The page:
5. The heat­ing and cool­ing sys­tems of com­mer­cial build­ings account for 34 per­cent of a building’s ener­gy use. The design of an ener­gy-effi­cient com­mer­cial build­ing should include high-effi­cien­cy heat­ing and cool­ing sys­tems that use less ener­gy.

For exam­ple, the most effi­cient HVAC sys­tem is 95 per­cent effi­cient; mean­ing 5 per­cent of the ener­gy pro­duced is lost. It is imper­a­tive that HVAC pro­fes­sion­als install the sys­tems in accor­dance with ENER­GY STAR build­ings. Improp­er instal­la­tion of an HVAC can reduce the effi­cien­cy of a sys­tem by up to 30 per­cent.

6. Pro­vid­ing prop­er ven­ti­la­tion of an NZEB with an ener­gy recov­ery ven­ti­la­tion sys­tem is essen­tial because the air-tight­ness of an NZEB may trap pol­lu­tants (like radon, formalde­hyde, and volatile organ­ic com­pounds). An ener­gy recov­ery ven­ti­la­tion sys­tem man­ages ven­ti­la­tion and lessens ener­gy loss by trans­fer­ring ener­gy from con­di­tioned air going out to fresh incom­ing air.

7. A com­mer­cial building’s office and com­put­er equip­ment account for 6 per­cent of a building’s ener­gy. The design of an NZEB must include ENER­GY STAR®-labeled office equip­ment and elec­tron­ics.

8. Light­ing con­tributes up to 10 per­cent of a com­mer­cial building’s annu­al elec­tric­i­ty costs and is a cru­cial design con­sid­er­a­tion of an NZEB. Con­trols such as timers, pho­to­cells that turn lights off when not in use, and dim­mers can save ener­gy and mon­ey.

Exam­ples of ener­gy-effi­cient light­ing include light-emit­ting diodes (LEDs), com­pact flu­o­res­cent lamps (CFLs), and halo­gen incan­des­cent.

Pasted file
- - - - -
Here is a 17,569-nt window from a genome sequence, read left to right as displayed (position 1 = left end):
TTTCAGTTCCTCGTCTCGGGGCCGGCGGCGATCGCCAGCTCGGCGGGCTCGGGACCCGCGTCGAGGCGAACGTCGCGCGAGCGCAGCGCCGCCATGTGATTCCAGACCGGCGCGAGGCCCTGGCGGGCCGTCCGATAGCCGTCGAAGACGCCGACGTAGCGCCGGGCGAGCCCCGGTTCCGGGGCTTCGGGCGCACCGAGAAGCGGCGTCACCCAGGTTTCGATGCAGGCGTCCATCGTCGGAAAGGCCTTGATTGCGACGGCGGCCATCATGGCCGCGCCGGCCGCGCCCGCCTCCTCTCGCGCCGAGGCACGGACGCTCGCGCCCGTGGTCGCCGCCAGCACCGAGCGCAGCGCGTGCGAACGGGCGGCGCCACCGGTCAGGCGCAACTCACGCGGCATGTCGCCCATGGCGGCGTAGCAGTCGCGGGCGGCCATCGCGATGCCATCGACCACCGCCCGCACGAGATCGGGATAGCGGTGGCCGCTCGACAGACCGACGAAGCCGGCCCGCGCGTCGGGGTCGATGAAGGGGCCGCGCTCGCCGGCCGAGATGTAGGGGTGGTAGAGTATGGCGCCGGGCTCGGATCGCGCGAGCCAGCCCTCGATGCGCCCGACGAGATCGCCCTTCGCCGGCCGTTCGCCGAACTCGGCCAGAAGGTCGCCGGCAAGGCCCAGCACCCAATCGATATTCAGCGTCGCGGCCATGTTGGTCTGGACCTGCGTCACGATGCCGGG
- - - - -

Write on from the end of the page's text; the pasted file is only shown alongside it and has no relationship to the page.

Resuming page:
9. The design of an NZEB should aim to cre­ate as much ener­gy as it uses by installing renew­able ener­gy sys­tems, like solar pho­to­volta­ic (PV) pan­els, wind sys­tem, small hybrid” elec­tric sys­tem, or micro­hy­dropow­er.

10. Con­nect­ing net-zero ener­gy build­ings to a tra­di­tion­al ener­gy source (nat­ur­al gas, elec­tric, etc.) is advis­able since the renew­able ener­gy gen­er­at­ed can­not always meet the building’s ener­gy loads. How­ev­er, when the renew­able ener­gy exceeds the build­ing ener­gy require­ments, the sur­plus ener­gy can be trans­mit­ted back to the util­i­ty grid, which helps the build­ing achieve the ener­gy bal­ance need­ed for an NZEB.

The Future of Net-Zero Energy Federal Buildings

In 2015, Exec­u­tive Order (EO) 13693 intro­duced new Fed­er­al sus­tain­abil­i­ty require­ments and expand­ed upon require­ments estab­lished by EO 13514, EO 13423, the Ener­gy Pol­i­cy Act of 2005 (EPAct 2005), and the Ener­gy Inde­pen­dence and Secu­ri­ty Act (EISA) of 2007.

Archi­tects and builders inter­est­ed in fed­er­al con­tracts should take note of Exec­u­tive Order (EO) 13693. Exec­u­tive Order 13693 requires fed­er­al build­ings greater than 5,000 square feet to begin plan­ning for net-zero build­ings by FY 2020 or lat­er. Also, fed­er­al build­ings greater than 5,000 square feet must achieve net-zero ener­gy (and water or waste net-zero, where fea­si­ble) by FY 2030.

The Whole-Building System Approach to Constructing an NZEB

Key to archi­tects and builders achiev­ing a net-zero ener­gy office build­ing is apply­ing the whole-build­ing sys­tems approach. The whole build­ing approach ensures that all mem­bers of build­ing team work togeth­er to min­i­mize ener­gy use and uti­lizes renew­able ener­gy sources; with the ulti­mate goal of achiev­ing a net-zero ener­gy office build­ing.

Con­struct­ing NZEBs is essen­tial towards decreas­ing ener­gy use, depen­den­cy on fos­sil fuels, and car­bon diox­ide emis­sions. Please vis­it Bau­tex™ Wall Sys­tem for more tips on achiev­ing net-zero ener­gy office build­ings.

Adverse impacts of glob­al warm­ing include an increase in wild­fires, ris­ing sea lev­els, more acidic oceans, and more fre­quent and severe weath­er events.